Flannery O’Connor, my favorite author: That’s who I need right now.

Flannery would take me away from here and deposit me into her fictitious world crawling with self-righteous saints and larger-than-life misfits. And I’d feel okay there because Flannery took care of things. Justice got served.

I forgot to pack her gigantic book of short stories because everything was last minute. I’d wanted to escape so badly that when Dad mentioned this trip with his family, I’d asked, “Can I come?” without thinking.

Mom had tried to put her foot down about taking a vacation right before exams, but, luckily for me, my brother Muhammad is home for the summer from college. He talked her into letting me come. She listens to practically everything he says.

If it had been only me telling her I needed to get away, far away from Eastspring, she would’ve talked over me.

She didn’t know I had to get away from a monster. And the truth is no one can know.
Reading Group Guide for

Saints and Misfits

Misfit in Love

By S. K. Ali

About the Books

What happens when a person everyone thinks is a saint commits a monstrous act? In Saints and Misfits, Janna Yusuf, an Egyptian and Indian American teen, asks herself this after her friend’s cousin sexually assaults her at a party. She struggles to share her truth, fearing no one will believe her and that non-Muslims will co-opt her experiences to fuel Islamophobia. When her attacker tries to publicly shame her for crushing on Jeremy, a non-Muslim white boy, she begins unraveling the righteous rage she’d repressed. Janna navigates her feelings toward her faith, learning what she values in relationships and accepting support from the true “saints” in her life.

Two years later, in Misfit in Love, Janna is still healing from her assault and renewing her ability to trust, accept love and community, and find her place in the world. Her beloved brother, Muhammad, and future sister-in-law, Sarah, are getting married! What starts as a plan to confess her feelings to her crush before heading off to college becomes an exploration of intracommunity issues regarding anti-Black racism, prejudice, and discrimination in Muslim spaces.

Discussion Questions

1. Both books open with scenes of Janna swimming in a burkini at her dad’s house. Discuss the symbolism of this choice by comparing the scenes.

2. Contemplate how Janna defines a saint, a misfit, and a monster. Is it possible for someone to be all three? Use examples across both books to explain your response.

3. Janna thinks of Sarah as “the most perfect Muslim girl,” judging her before she even gets to know her. Describe how the saint/misfit dichotomy can be harmful to girls. Think about how the women and girls in the books are portrayed to justify your conclusions.

4. Mr. Ram tells Janna, “‘Why we do an action is what determines its quality. A quality action or not . . . because when we just do things without a why, we become husks. Easily crumpled, no fruit inside.’” Using examples from the book and real life, break down Mr. Ram’s advice. What does he mean? Similarly, if a person has a good “why,” or intention, but their actions cause harm, is that harm erased? Explain your answer.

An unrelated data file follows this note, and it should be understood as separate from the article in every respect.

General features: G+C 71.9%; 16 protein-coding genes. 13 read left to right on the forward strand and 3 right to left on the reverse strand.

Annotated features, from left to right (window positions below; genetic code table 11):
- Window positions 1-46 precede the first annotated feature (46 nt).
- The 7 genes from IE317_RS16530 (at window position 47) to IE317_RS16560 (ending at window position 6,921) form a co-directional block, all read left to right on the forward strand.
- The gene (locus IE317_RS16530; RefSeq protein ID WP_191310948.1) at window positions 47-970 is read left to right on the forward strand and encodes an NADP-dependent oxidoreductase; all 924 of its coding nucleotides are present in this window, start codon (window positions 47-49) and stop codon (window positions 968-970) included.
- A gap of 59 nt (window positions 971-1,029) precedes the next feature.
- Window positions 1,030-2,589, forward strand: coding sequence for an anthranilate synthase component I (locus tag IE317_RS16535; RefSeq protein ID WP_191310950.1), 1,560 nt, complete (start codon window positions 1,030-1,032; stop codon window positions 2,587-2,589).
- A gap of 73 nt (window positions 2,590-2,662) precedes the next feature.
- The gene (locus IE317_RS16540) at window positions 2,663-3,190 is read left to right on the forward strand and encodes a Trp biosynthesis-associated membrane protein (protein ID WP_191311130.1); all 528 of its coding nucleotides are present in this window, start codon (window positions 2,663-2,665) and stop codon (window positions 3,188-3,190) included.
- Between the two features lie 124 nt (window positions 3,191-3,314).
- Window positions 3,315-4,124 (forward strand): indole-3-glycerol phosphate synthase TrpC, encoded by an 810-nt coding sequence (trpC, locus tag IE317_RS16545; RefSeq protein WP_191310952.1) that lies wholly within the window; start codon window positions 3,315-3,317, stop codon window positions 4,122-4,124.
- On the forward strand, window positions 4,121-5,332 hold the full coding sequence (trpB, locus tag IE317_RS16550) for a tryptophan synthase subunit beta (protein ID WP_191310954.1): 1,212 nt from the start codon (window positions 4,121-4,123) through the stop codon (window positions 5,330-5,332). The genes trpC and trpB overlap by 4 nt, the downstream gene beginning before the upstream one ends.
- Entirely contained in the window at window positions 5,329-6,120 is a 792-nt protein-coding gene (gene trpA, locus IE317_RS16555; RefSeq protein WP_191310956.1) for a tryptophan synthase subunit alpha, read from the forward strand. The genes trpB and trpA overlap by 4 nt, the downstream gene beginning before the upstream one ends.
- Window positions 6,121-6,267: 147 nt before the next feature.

5. At the mosque open house, Mr. Khoury presses Muhammad on why it’s such a big deal that Farooq “memorized what he doesn’t understand.” Shortly before, Janna found some protection from Farooq by hanging around Mr. Khoury’s “fake booth,” noting the irony of the situation. Explain the irony.

6. After learning that Farooq will lead Ramadan prayers, Janna has flashbacks of the assault and asks herself, “Why do I have to bear his evil in me? It’s his evil. So why is it me that’s hurting?” Look up rape culture and victim blaming. In what ways do you think these terms relate to how Janna feels in this moment?

7. After Janna suggests that Sausun speak up about what’s happening to her sister, Sausun shoots back, “‘You have no idea about the world, do you? . . . I mean, I could ask you, Why’d you keep quiet about your thing? Tell the world about the bastard yourself.’” Using examples from the book, list the reasons why Janna keeps quiet about Farooq and how she grows empowered to voice her truth throughout Saints and Misfits.

8. We learn that Janna’s parents are divorced as she compares life before and after the separation. She doesn’t learn the full story of why they divorced until Misfit in Love. She often expresses that she isn’t included in her mom and brother’s team because she is “too young.” This seems accurate as she is older in the second novel, and they openly discuss more mature topics together. Do you think it was fair for Janna’s parents not to include her? Do you ever feel you’re treated like you’re too young to understand? Are there topics you don’t feel prepared to discuss? Explain your answers.

9. How has Janna’s parents’ relationship impacted her understanding of trust, love, and faith? Use examples from both books to support your answer.

10. Janna loves Flannery O’Connor because justice is served in her stories. How do you define justice? Is there a conflict in Misfit in Love that deserves justice, and if so, how would justice be served? Explain your answers.

11. Consider Janna’s description that she’s “dangling in the wind” between her family’s differing views on Islam, the societal pressures she faces in wanting to be beautiful and liked by her crush, the microaggressions she receives from Tats and Lauren when Jeremy sees her hijabless, and the trauma of her assault. Tats yells, “‘Stop getting mad at me when you haven’t figured it out yourself.’” Put yourself in Janna’s shoes: Have you ever had moments of doubt or contradictory feelings toward your family, faith, and/or culture? What description would you use to explain these feelings? How do these external demands impact us internally?